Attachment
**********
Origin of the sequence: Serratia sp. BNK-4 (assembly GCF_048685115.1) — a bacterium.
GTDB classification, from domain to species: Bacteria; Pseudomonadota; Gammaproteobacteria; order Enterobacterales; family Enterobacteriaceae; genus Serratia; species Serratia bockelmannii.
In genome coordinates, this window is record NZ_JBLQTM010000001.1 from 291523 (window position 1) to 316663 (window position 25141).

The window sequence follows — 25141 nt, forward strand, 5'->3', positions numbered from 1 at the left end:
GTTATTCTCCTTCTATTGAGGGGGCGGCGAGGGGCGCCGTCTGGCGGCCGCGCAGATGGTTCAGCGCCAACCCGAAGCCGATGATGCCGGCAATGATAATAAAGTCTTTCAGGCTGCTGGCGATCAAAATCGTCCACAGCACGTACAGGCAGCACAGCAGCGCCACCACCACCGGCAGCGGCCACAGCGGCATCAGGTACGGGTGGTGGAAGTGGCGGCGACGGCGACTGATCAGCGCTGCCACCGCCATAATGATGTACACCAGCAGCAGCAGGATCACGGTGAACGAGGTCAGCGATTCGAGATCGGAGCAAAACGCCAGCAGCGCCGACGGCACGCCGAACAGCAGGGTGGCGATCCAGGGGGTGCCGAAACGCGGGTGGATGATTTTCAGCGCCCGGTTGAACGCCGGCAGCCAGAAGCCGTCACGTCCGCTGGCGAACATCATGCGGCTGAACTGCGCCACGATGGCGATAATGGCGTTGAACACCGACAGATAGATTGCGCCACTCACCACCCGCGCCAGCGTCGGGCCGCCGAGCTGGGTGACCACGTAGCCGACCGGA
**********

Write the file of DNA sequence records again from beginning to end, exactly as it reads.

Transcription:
Origin of the sequence: Serratia sp. BNK-4 (assembly GCF_048685115.1) — a bacterium.
GTDB classification, from domain to species: Bacteria; Pseudomonadota; Gammaproteobacteria; order Enterobacterales; family Enterobacteriaceae; genus Serratia; species Serratia bockelmannii.
In genome coordinates, this window is record NZ_JBLQTM010000001.1 from 291523 (window position 1) to 316663 (window position 25141).

The window sequence follows — 25141 nt, forward strand, 5'->3', positions numbered from 1 at the left end:
GTTATTCTCCTTCTATTGAGGGGGCGGCGAGGGGCGCCGTCTGGCGGCCGCGCAGATGGTTCAGCGCCAACCCGAAGCCGATGATGCCGGCAATGATAATAAAGTCTTTCAGGCTGCTGGCGATCAAAATCGTCCACAGCACGTACAGGCAGCACAGCAGCGCCACCACCACCGGCAGCGGCCACAGCGGCATCAGGTACGGGTGGTGGAAGTGGCGGCGACGGCGACTGATCAGCGCTGCCACCGCCATAATGATGTACACCAGCAGCAGCAGGATCACGGTGAACGAGGTCAGCGATTCGAGATCGGAGCAAAACGCCAGCAGCGCCGACGGCACGCCGAACAGCAGGGTGGCGATCCAGGGGGTGCCGAAACGCGGGTGGATGATTTTCAGCGCCCGGTTGAACGCCGGCAGCCAGAAGCCGTCACGTCCGCTGGCGAACATCATGCGGCTGAACTGCGCCACGATGGCGATAATGGCGTTGAACACCGACAGATAGATTGCGCCACTCACCACCCGCGCCAGCGTCGGGCCGCCGAGCTGGGTGACCACGTAGCCGACCGGA